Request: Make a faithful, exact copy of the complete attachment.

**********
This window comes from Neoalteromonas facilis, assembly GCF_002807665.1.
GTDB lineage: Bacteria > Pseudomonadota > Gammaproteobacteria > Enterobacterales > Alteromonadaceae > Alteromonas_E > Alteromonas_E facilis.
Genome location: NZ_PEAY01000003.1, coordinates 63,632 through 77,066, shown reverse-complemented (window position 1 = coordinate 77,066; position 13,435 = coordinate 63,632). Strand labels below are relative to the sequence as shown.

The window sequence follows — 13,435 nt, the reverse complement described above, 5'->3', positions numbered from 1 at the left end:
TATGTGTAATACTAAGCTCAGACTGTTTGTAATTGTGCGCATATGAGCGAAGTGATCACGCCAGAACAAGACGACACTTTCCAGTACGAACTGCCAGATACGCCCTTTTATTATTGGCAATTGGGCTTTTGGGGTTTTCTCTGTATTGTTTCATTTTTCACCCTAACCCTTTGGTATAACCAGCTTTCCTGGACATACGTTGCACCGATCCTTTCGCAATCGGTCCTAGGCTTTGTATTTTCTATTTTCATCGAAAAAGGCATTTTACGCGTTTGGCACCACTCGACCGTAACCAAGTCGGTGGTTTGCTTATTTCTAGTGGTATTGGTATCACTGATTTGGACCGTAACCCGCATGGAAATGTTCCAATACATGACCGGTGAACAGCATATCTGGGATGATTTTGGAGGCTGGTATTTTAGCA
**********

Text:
This window comes from Neoalteromonas facilis, assembly GCF_002807665.1.
GTDB lineage: Bacteria > Pseudomonadota > Gammaproteobacteria > Enterobacterales > Alteromonadaceae > Alteromonas_E > Alteromonas_E facilis.
Genome location: NZ_PEAY01000003.1, coordinates 63,632 through 77,066, shown reverse-complemented (window position 1 = coordinate 77,066; position 13,435 = coordinate 63,632). Strand labels below are relative to the sequence as shown.

The window sequence follows — 13,435 nt, the reverse complement described above, 5'->3', positions numbered from 1 at the left end:
TATGTGTAATACTAAGCTCAGACTGTTTGTAATTGTGCGCATATGAGCGAAGTGATCACGCCAGAACAAGACGACACTTTCCAGTACGAACTGCCAGATACGCCCTTTTATTATTGGCAATTGGGCTTTTGGGGTTTTCTCTGTATTGTTTCATTTTTCACCCTAACCCTTTGGTATAACCAGCTTTCCTGGACATACGTTGCACCGATCCTTTCGCAATCGGTCCTAGGCTTTGTATTTTCTATTTTCATCGAAAAAGGCATTTTACGCGTTTGGCACCACTCGACCGTAACCAAGTCGGTGGTTTGCTTATTTCTAGTGGTATTGGTATCACTGATTTGGACCGTAACCCGCATGGAAATGTTCCAATACATGACCGGTGAACAGCATATCTGGGATGATTTTGGAGGCTGGTATTTTAGCA